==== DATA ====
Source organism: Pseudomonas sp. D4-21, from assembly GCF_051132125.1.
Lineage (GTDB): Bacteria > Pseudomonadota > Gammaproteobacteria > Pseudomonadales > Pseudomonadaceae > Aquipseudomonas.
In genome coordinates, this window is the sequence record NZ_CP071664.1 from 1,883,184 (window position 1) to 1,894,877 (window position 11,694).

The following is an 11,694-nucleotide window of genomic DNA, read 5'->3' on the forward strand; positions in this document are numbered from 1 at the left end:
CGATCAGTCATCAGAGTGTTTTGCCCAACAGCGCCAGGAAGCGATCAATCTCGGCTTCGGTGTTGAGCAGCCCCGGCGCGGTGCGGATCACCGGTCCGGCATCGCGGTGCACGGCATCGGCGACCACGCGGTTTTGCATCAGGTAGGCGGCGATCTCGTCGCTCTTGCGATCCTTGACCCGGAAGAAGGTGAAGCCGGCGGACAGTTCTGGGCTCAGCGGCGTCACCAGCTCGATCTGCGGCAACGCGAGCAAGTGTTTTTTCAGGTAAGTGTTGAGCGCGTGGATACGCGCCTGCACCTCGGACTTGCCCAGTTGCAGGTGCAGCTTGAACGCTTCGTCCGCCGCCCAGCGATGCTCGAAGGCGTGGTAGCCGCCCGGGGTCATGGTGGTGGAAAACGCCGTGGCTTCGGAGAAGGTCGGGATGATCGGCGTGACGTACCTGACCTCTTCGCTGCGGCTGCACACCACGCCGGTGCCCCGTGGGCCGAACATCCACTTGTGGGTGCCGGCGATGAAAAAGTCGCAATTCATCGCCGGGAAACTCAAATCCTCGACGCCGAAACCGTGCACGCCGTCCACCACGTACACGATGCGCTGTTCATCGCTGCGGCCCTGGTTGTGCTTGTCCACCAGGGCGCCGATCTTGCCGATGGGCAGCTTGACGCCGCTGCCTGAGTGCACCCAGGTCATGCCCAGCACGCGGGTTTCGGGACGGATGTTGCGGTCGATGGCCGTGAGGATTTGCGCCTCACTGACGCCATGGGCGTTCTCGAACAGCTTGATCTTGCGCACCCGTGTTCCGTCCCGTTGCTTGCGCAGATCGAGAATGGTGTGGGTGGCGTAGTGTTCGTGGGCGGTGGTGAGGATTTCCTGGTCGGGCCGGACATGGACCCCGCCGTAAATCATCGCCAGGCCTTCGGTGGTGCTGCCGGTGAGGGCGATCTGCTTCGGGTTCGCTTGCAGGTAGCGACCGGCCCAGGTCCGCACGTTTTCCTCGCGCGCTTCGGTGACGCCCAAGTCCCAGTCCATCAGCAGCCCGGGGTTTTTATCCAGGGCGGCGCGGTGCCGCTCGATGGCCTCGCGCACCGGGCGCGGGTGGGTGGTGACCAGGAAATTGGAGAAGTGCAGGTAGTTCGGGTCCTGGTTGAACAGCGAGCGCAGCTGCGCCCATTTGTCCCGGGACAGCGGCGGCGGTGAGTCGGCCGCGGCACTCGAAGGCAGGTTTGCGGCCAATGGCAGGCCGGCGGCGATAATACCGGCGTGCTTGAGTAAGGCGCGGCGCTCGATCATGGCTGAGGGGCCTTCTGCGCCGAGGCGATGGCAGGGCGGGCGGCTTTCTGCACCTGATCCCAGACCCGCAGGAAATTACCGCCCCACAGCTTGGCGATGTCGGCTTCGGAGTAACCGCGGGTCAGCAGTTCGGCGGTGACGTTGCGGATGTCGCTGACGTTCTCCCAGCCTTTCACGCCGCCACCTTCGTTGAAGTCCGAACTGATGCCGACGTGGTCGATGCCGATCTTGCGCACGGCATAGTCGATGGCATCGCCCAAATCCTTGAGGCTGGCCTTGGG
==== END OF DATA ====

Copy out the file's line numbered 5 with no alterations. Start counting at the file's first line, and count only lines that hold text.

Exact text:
CGATCAGTCATCAGAGTGTTTTGCCCAACAGCGCCAGGAAGCGATCAATCTCGGCTTCGGTGTTGAGCAGCCCCGGCGCGGTGCGGATCACCGGTCCGGCATCGCGGTGCACGGCATCGGCGACCACGCGGTTTTGCATCAGGTAGGCGGCGATCTCGTCGCTCTTGCGATCCTTGACCCGGAAGAAGGTGAAGCCGGCGGACAGTTCTGGGCTCAGCGGCGTCACCAGCTCGATCTGCGGCAACGCGAGCAAGTGTTTTTTCAGGTAAGTGTTGAGCGCGTGGATACGCGCCTGCACCTCGGACTTGCCCAGTTGCAGGTGCAGCTTGAACGCTTCGTCCGCCGCCCAGCGATGCTCGAAGGCGTGGTAGCCGCCCGGGGTCATGGTGGTGGAAAACGCCGTGGCTTCGGAGAAGGTCGGGATGATCGGCGTGACGTACCTGACCTCTTCGCTGCGGCTGCACACCACGCCGGTGCCCCGTGGGCCGAACATCCACTTGTGGGTGCCGGCGATGAAAAAGTCGCAATTCATCGCCGGGAAACTCAAATCCTCGACGCCGAAACCGTGCACGCCGTCCACCACGTACACGATGCGCTGTTCATCGCTGCGGCCCTGGTTGTGCTTGTCCACCAGGGCGCCGATCTTGCCGATGGGCAGCTTGACGCCGCTGCCTGAGTGCACCCAGGTCATGCCCAGCACGCGGGTTTCGGGACGGATGTTGCGGTCGATGGCCGTGAGGATTTGCGCCTCACTGACGCCATGGGCGTTCTCGAACAGCTTGATCTTGCGCACCCGTGTTCCGTCCCGTTGCTTGCGCAGATCGAGAATGGTGTGGGTGGCGTAGTGTTCGTGGGCGGTGGTGAGGATTTCCTGGTCGGGCCGGACATGGACCCCGCCGTAAATCATCGCCAGGCCTTCGGTGGTGCTGCCGGTGAGGGCGATCTGCTTCGGGTTCGCTTGCAGGTAGCGACCGGCCCAGGTCCGCACGTTTTCCTCGCGCGCTTCGGTGACGCCCAAGTCCCAGTCCATCAGCAGCCCGGGGTTTTTATCCAGGGCGGCGCGGTGCCGCTCGATGGCCTCGCGCACCGGGCGCGGGTGGGTGGTGACCAGGAAATTGGAGAAGTGCAGGTAGTTCGGGTCCTGGTTGAACAGCGAGCGCAGCTGCGCCCATTTGTCCCGGGACAGCGGCGGCGGTGAGTCGGCCGCGGCACTCGAAGGCAGGTTTGCGGCCAATGGCAGGCCGGCGGCGATAATACCGGCGTGCTTGAGTAAGGCGCGGCGCTCGATCATGGCTGAGGGGCCTTCTGCGCCGAGGCGATGGCAGGGCGGGCGGCTTTCTGCACCTGATCCCAGACCCGCAGGAAATTACCGCCCCACAGCTTGGCGATGTCGGCTTCGGAGTAACCGCGGGTCAGCAGTTCGGCGGTGACGTTGCGGATGTCGCTGACGTTCTCCCAGCCTTTCACGCCGCCACCTTCGTTGAAGTCCGAACTGATGCCGACGTGGTCGATGCCGATCTTGCGCACGGCATAGTCGATGGCATCGCCCAAATCCTTGAGGCTGGCCTTGGG